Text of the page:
Disney+ and Netflix have both been criticized for failing to support some Smart TVs. If these big budget players can’t achieve full device reach, what hope is there for smaller operators? How can OTT operators get device strategy right?
With an increasingly crowded field of vendors for smart home management systems, how can ISPs be sure they choose wisely? In my list of key areas to investigate during procurement, security is naturally at the top. Just how smart is the smart home protection offered?
Global online piracy has created a crisis for the pay TV industry that could completely rewrite the industry’s economic model, with major impacts on sports rights. But could it also have some unexpected upsides?
Disney+ is finally here! But the OTT market is already crowded and there are more high-profile launches due in 2020. How can all these OTT services survive when consumer budgets and viewing time are both finite?
Credential sharing is becoming a major problem hurting operators’ growth. In the US, it is estimated that 34% of 18 to 34-year-olds are sharing their credentials to watch streaming content.
A recent survey of 8,000 Europeans found quality broadband and Wi-Fi in our homes is now more valuable to consumers than sex, holidays, their favorite TV channels or chocolate.
IBC 2019 may go down as one in which live IP video came of age. However, with the rise of live and cutting of latency, this does not make any difference to the security requirements as premium OTT content attracts premium pirates.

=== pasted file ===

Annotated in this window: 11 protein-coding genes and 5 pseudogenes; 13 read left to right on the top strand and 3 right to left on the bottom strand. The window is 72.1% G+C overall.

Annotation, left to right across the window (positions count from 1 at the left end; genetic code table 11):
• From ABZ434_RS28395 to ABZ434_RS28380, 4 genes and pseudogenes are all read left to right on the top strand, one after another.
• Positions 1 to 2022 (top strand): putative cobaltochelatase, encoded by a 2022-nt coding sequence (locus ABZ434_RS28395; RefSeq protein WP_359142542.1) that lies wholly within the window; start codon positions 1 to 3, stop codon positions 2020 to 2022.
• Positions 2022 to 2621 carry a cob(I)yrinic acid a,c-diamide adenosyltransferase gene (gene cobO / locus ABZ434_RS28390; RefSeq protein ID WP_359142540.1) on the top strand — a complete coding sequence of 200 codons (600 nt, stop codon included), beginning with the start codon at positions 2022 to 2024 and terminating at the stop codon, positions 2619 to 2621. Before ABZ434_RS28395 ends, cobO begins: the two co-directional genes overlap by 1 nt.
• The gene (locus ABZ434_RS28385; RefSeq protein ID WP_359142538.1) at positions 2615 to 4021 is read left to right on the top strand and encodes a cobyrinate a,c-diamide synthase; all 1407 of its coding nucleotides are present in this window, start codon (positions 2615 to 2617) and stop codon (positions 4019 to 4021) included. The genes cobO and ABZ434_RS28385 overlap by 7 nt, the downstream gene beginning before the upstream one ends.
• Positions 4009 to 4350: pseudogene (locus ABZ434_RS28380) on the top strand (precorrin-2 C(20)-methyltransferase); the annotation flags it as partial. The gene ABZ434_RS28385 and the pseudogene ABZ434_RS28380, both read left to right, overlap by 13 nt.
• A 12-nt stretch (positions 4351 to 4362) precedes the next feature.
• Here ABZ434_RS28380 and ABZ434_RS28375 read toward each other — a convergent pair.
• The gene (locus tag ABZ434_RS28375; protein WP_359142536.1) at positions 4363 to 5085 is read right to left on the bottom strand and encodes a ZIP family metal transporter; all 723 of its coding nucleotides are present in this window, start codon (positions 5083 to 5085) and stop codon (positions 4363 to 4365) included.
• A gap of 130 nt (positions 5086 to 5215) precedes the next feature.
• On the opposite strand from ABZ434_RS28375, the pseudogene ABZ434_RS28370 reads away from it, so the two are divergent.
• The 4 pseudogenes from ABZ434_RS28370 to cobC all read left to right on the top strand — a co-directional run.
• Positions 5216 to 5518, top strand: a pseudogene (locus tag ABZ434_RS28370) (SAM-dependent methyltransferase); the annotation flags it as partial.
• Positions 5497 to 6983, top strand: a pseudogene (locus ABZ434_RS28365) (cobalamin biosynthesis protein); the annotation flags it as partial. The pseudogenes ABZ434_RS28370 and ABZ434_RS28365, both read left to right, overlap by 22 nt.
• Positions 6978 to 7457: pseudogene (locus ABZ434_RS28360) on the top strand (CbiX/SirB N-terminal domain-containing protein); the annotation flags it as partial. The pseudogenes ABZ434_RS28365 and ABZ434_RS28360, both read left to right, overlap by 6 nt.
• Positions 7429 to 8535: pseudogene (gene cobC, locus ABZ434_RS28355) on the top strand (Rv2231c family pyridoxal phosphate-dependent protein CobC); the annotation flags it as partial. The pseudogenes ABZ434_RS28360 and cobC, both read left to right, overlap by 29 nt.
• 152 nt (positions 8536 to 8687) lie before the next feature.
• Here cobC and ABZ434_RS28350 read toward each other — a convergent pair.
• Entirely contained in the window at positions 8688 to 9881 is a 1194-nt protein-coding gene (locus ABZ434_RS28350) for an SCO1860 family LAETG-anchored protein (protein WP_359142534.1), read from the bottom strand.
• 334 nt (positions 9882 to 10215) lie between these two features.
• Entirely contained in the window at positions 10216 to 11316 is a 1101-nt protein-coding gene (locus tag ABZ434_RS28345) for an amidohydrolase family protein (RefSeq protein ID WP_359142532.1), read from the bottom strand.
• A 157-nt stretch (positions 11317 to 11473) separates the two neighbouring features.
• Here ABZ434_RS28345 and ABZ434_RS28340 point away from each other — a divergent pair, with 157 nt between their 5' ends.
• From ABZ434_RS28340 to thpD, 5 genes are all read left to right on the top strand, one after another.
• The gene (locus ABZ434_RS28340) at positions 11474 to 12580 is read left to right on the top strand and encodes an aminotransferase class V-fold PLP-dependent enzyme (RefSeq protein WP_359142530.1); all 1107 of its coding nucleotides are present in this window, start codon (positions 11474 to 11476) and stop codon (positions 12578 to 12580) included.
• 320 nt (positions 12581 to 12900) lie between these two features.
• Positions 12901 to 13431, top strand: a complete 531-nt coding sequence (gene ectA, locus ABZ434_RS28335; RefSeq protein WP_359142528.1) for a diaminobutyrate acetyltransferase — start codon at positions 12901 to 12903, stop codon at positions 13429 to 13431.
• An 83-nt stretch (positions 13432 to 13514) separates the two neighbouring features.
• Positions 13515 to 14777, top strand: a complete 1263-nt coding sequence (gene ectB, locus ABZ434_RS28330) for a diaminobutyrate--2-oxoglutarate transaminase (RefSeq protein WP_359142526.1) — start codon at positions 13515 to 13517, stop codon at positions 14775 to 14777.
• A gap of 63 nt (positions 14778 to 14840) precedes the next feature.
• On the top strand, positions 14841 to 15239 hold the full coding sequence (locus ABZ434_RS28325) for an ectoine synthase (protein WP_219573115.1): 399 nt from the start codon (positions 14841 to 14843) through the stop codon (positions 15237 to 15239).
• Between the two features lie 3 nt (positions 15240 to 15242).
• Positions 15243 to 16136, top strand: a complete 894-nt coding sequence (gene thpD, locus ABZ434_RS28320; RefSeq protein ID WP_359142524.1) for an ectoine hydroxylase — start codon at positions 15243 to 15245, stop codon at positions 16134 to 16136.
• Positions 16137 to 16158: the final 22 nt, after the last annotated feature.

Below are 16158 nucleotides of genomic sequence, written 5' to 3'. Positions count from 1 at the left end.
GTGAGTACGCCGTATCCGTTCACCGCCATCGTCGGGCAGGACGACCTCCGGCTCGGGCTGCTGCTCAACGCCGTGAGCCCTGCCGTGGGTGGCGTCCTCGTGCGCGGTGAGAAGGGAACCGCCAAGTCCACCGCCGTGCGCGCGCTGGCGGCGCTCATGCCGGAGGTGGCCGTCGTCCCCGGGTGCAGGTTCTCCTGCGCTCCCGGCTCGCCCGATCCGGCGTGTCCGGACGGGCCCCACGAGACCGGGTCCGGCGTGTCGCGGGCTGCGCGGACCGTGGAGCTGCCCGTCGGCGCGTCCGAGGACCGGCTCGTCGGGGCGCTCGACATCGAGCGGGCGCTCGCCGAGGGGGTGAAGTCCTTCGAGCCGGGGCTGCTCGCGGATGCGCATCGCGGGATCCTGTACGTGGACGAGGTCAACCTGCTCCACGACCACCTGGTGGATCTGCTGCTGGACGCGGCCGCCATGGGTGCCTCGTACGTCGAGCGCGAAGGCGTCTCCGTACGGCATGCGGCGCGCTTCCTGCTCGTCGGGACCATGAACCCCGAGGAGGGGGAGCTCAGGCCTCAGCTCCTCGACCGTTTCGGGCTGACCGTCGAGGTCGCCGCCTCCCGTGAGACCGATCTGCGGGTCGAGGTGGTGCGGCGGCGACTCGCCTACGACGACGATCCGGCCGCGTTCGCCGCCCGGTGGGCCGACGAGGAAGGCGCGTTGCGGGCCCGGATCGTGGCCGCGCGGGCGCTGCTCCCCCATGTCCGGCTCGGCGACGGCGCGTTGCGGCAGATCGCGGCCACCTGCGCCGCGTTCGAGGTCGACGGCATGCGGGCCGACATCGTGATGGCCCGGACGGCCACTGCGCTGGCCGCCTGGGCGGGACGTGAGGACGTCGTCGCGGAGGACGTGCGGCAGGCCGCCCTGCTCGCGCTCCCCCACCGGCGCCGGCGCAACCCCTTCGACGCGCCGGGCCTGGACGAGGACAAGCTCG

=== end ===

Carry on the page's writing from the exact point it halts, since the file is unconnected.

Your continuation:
The OTT landscape is about to go into overdrive. These are high stakes with billions of dollars on the table which presents an unprecedented challenge to the industry’s attempts at security – and a golden opportunity for pirates. Tackling piracy is a complex issue but an effective strategy boils down to two things…
Some 20 billion Internet of Things (IoT) devices will be sold in the next few years, a large proportion of which will be to augment the smart home for everything from heating, ventilation and lighting control to CCTV, smart assistants and nanny-cams. As a result, there are challenges around security, connectivity and control which must be addressed
The wave of pay TV operators buying into Android TV has turned into an unstoppable tide, but it carries a security risk that pay TV operators have never had to deal with before – malicious apps invading their pristine set top environment. They must balance the latitude offered by the open source approach with the need to finesse the user experience while protecting their ecosystems and business models.